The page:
My Book of the Dead
An Excerpt of Ana Castillo's My Book of the Dead
In these times, you and I share,
amid air you and I breathe,
and opposition we meet,
we take inspiration from day to day thriving.
The sacred conch shell calls us,
drums beat, prayers send up;
aromatic smoke of the pipe is our pledge to the gods.
An all-night fire vigil burns
where we may consume the cactus messenger
of the Huichol and of the Pueblo people of New Mexico.
Red seeds of the Tlaxcalteca,
mushrooms of María Sabina,
tes de mi abuela
from herbs grown in coffee cans on a Chicago back porch,
tears of my mother on an assembly line in Lincolnwood, Illinois,
aid us in calling upon memory,
in these times.
In other days,
when memory was as unshakeable as the African continent
and long as Quetzalcoátl’s tail in the underworld,
whipping against demons, drawing blood,
potent as Coatlicue’s two-serpent face
and necklace of hearts and hands
(to remind us of our much-required sacrifices
for the sake of the whole).
We did what we could to take memory
like a belt chain around the waist to pull off,
to beat an enemy.
But now, in these times of chaos and unprecedented greed,
when disrupted elements are disregarded,
earth lashes back like the trickster Tezcatlipoca,
without forgiveness if we won’t turn around, start again,
say aloud: This was a mistake.
We have done the earth wrong and
we will make our planet a holy place, again.
I can, with my two hands,
palpitating heart; we can, and we will
turn it around, if only we choose.
In these times, all is not lost, nothing forever gone,
tho’ you may rightly think them a disgrace.
Surely hope has not abandoned our souls,
even chance may be on our side.
There are women and men, after all,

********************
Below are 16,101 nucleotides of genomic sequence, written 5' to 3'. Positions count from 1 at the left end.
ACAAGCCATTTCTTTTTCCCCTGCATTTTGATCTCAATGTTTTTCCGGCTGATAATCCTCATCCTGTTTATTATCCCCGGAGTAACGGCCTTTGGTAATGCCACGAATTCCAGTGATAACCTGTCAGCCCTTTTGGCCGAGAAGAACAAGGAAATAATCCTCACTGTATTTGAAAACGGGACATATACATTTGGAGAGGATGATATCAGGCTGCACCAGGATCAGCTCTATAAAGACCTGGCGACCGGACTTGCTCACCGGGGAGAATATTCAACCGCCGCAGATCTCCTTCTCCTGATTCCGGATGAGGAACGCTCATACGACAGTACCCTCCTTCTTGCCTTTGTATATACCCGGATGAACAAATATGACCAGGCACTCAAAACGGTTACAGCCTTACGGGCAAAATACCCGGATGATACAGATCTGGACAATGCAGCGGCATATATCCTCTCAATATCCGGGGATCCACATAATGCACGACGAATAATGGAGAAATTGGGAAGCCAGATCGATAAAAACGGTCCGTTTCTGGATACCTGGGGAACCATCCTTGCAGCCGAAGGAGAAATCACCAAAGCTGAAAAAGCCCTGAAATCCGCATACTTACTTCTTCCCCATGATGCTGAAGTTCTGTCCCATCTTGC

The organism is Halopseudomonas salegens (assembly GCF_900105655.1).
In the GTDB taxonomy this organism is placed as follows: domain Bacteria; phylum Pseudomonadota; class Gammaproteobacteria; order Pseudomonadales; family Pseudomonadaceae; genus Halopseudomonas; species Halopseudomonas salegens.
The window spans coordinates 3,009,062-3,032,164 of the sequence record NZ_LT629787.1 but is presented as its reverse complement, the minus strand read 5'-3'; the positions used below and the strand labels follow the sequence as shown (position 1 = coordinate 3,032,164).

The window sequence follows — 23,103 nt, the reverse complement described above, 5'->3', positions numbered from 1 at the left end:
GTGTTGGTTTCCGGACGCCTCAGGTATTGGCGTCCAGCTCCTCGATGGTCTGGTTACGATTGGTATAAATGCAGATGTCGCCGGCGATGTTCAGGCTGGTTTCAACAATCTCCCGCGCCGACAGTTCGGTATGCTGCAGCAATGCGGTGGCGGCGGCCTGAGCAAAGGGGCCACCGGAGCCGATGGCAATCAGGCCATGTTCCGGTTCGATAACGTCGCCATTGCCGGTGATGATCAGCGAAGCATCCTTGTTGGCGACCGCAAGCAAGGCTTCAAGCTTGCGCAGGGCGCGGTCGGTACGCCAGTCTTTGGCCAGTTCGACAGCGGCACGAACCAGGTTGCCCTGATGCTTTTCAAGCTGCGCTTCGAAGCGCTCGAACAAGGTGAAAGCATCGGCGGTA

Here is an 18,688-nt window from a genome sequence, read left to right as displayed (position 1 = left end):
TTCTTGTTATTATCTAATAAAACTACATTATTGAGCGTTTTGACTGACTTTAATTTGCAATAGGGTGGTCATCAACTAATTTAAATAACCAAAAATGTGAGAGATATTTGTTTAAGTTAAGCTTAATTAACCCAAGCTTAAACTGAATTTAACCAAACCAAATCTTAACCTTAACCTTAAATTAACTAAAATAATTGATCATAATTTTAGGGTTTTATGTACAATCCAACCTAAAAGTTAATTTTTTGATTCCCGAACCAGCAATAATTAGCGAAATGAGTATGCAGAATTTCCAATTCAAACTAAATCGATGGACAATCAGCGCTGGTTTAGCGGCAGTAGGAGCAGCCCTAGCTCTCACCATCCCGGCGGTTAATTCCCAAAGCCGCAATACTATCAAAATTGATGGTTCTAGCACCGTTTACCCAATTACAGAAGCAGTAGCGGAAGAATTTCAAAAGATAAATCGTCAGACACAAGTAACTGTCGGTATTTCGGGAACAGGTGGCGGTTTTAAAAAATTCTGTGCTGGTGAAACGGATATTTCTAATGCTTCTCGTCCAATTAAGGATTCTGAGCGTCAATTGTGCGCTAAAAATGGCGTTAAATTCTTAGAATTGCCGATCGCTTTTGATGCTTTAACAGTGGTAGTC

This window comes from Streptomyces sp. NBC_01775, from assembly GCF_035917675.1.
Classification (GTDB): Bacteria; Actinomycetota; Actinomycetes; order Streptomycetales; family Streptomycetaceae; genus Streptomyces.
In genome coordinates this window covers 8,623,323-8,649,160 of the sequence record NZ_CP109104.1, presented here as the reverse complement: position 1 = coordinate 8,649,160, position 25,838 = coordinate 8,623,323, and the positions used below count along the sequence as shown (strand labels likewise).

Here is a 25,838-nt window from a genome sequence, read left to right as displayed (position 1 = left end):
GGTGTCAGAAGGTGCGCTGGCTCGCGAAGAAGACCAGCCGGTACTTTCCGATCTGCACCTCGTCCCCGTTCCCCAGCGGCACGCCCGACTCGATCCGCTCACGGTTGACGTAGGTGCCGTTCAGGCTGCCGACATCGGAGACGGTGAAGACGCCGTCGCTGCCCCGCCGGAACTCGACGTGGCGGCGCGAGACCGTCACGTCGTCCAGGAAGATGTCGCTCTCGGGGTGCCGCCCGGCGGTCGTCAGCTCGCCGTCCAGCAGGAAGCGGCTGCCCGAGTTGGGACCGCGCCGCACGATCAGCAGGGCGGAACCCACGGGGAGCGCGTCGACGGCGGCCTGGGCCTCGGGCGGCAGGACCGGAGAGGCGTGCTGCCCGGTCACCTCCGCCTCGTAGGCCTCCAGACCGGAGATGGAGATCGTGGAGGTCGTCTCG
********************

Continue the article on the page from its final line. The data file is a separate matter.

young and not so young anymore,
tired but tenacious,
mothers and fathers, teachers and those who heal and do not
know that they are healers,
and those who are learning
for the sole purpose of returning what they know.
Also, among us are many who flounder and fall;
they will be helped up by we who stumble forward.
All of these and others must remember.
We will not be eradicated, degraded, and made irrelevant,
not for a decade or even a day. Not for six thousand years
have we been here, but millions.
Look at me. I am alive and stand before you,
unashamed despite endless provocations
railed against an aging woman.
My breasts, withered from once giving suckle
and, as of late, the hideousness of cancer,
hair gone grey,
and with a womb like a picked fig
left to dry in the sun; so, my worth is gone,
My value in the workplace, also dwindled,
as, too, the indispensable role of mother.
As grandmother I am not an asset in these times
but am held against all that is new and fresh.
Nevertheless, I stand before you;
dignity is my scepter. I did not make the mess
we accept in this house.
When the party is done,
the last captive hung—fairly or unjustly--
children saved and others lost,
the last of men’s wars declared,
trade deals busted and others hardly begun,
tyrants toppled, presidents deposed,
police restrained or given full reign upon the public,
and we don’t know where to run
on a day the sun rose and fell
and the moon took its seat in the sky,
I will have remained
who stayed behind to clean up.
From My Book of the Dead by Ana Castillo © 2021 by Ana Castillo. Courtesy of High Road Books, an imprint of the University of New Mexico Press.
My Book of the Dead
They say in the Underworld
one wanders through a perennial winter, an Iceland of adversity.
Some end in Hades,
consumed by ¨res that Christians and Pagans both abhor.